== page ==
It largely comes down to this narrative of othering that the press have created in regard to Meghan. It’s as if media outlets are constantly on edge, creating this tension as they lie in wait for her to step out of line. This discourse of othering is often seen alongside the representation of race within the media and allows us to ask the question of whether the representation of Meghan in the press, as someone who will deviate from dominant royal ideals, is linked to her heritage and broadly shared social representations of race.

Meghan is often presented as a woman who is willing to break away from Royal protocol. Her step towards making her own decisions has seen her dubbed the ‘new Diana’. She, like the Princess of Wales, doesn’t match up to the previously established norms associated with a member of the British monarchy. Media coverage constantly reflects her as an outsider. This is down to her use of her voice and platform as a Royal for what she believes is good, rather than conforming to purely shaking hands and cutting ribbons.

The most recent fuel to the fire in press content surrounding Meghan was the release of the coveted September issue of British Vogue. The month of September is known as one of importance in the fashion world, and this issue of Vogue is always highly anticipated. The reveal that Meghan would guest-edit the issue, alongside current editor Edward Enninful, naturally attracted the usual controversy that seems to follow her every decision.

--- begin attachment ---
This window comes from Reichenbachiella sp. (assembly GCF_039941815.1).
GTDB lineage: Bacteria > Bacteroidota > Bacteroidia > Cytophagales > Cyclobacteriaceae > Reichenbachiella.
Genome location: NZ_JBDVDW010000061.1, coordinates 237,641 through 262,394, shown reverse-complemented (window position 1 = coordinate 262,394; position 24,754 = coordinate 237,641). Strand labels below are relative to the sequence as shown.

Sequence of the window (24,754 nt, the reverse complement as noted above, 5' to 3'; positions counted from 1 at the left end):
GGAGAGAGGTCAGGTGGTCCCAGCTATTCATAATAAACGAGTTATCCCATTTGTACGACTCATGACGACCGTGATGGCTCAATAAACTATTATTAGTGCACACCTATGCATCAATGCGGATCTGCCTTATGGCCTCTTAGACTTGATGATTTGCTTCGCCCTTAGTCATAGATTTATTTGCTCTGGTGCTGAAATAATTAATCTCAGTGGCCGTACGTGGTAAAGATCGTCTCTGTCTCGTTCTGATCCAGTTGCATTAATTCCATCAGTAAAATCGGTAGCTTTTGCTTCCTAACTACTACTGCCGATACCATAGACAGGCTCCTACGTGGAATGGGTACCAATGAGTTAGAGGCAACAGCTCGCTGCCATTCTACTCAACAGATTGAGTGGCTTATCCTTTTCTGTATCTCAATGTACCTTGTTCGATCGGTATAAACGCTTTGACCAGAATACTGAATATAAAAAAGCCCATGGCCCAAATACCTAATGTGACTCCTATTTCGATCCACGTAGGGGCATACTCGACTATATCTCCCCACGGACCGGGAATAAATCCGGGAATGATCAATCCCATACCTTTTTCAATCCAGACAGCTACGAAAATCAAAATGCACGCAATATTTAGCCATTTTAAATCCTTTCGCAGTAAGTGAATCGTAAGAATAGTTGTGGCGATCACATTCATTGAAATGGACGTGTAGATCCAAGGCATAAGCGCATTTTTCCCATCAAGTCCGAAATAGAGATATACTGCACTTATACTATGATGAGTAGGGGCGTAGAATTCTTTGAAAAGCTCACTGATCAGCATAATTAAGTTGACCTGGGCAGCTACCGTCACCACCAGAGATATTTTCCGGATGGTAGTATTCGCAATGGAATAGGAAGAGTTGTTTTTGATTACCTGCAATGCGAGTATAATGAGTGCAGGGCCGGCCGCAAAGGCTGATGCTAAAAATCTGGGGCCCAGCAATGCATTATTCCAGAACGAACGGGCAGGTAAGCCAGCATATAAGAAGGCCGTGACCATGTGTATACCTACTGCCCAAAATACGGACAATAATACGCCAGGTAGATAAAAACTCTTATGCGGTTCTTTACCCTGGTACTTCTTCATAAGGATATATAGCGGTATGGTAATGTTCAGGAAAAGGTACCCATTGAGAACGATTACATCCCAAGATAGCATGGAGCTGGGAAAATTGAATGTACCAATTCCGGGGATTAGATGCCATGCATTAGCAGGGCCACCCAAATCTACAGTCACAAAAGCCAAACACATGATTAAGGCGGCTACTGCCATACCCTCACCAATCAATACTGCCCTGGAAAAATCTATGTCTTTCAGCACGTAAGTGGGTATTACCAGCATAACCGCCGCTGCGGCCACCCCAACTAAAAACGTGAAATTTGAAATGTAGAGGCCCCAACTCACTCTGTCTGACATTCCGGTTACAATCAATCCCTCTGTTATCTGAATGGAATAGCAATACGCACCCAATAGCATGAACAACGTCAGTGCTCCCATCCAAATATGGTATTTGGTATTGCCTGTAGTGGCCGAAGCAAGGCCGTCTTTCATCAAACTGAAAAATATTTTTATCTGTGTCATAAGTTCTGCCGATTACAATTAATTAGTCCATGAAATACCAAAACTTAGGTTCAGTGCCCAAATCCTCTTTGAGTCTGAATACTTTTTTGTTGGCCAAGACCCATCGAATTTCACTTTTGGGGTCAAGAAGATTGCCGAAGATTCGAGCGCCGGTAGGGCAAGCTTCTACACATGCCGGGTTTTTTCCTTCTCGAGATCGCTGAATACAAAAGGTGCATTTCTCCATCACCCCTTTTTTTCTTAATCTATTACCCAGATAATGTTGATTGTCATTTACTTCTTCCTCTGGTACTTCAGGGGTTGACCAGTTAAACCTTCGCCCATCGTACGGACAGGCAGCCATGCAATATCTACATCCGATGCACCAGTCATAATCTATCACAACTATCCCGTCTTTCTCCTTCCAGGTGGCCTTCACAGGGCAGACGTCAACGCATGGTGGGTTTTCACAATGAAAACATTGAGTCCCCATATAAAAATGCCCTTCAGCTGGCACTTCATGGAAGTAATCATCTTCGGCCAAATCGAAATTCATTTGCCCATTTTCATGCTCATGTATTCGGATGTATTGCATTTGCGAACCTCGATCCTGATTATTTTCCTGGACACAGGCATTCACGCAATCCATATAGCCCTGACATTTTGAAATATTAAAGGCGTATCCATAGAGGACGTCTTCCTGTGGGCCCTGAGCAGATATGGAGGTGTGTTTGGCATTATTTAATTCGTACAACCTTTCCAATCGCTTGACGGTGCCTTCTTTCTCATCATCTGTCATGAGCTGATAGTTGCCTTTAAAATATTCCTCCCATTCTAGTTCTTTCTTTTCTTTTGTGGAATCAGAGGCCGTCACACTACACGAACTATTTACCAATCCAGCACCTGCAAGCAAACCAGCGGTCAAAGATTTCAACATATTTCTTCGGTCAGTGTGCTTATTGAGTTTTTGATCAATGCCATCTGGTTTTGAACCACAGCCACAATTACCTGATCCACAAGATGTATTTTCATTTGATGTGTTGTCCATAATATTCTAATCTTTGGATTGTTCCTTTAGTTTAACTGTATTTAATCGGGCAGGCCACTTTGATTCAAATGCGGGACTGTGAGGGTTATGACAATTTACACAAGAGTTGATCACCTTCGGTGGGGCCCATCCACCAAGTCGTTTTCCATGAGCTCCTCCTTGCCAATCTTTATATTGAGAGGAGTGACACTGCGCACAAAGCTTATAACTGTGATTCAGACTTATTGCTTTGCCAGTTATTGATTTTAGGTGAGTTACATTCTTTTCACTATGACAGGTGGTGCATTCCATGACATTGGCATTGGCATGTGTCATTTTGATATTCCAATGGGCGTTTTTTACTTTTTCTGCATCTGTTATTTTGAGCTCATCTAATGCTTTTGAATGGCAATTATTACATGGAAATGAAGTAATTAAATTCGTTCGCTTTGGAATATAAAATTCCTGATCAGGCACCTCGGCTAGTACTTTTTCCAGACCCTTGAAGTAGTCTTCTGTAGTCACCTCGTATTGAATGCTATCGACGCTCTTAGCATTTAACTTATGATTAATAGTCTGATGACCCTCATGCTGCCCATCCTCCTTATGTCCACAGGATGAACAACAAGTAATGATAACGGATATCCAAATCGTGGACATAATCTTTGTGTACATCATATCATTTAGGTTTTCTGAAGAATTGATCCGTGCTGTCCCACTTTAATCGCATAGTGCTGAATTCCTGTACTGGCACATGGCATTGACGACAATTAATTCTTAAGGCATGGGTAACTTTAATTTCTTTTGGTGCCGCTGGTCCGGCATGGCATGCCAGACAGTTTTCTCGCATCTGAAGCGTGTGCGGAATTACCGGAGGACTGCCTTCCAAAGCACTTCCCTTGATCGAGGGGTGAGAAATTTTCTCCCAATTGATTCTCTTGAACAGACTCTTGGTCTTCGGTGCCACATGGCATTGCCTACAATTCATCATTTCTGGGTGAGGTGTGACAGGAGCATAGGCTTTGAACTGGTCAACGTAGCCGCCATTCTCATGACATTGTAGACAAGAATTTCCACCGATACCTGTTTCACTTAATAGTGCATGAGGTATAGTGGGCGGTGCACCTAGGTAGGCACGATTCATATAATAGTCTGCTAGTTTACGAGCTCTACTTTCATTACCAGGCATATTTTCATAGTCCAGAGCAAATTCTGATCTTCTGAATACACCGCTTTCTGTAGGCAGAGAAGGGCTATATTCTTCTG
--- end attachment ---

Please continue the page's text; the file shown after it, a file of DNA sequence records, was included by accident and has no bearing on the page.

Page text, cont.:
As the first guest-edited September edition in the magazine’s 103-year history, the Vogue cover centred around the concept of Forces for Change. Rather than featuring Meghan as many expected, it’s cover consisted of fifteen prominent women from the world of fashion, politics, entertainment, and activism. The current Enninful-era of Vogue, since Edward has taken over as Editor-in-Chief, has been committed to diversification. As a gay, black man he has successfully rooted for change. So, working with Meghan, the first biracial member of the British royal family, to give a platform to the voices of a variety of women of all backgrounds, seemed a natural decision. To me, this collaboration between Markle and Enninful aligns perfectly with this current era of Vogue that Enninful successfully strives towards, and promotes the agendas that Meghan consistently stands for.

Naturally, the press disagreed with this entirely.

Some critics suggested that the cover was too political, however the majority found issue in the fact that Royal’s don’t guest-edit magazines. This could arguably have been a fair criticism, if it wasn’t for the fact that Kate Middleton previously guest-edited HuffPost back in 2016, and Prince Charles had guest-edited Country Life Magazine just last year. So, it raises the question, why is it that only when Meghan does it, it is wrong?

It really comes down to the fact that Meghan Markle is a woman in her own right. A woman with her own opinions, a career-driven mindset (having previously starred on American series Suits), a romantic history stretching beyond the Prince to even include a previous marriage, and, most importantly, a dual heritage. All things that, in definition, don’t classify her as Royal. However, despite the press’s constant harassment, Meghan continues to not let her Royal title define her.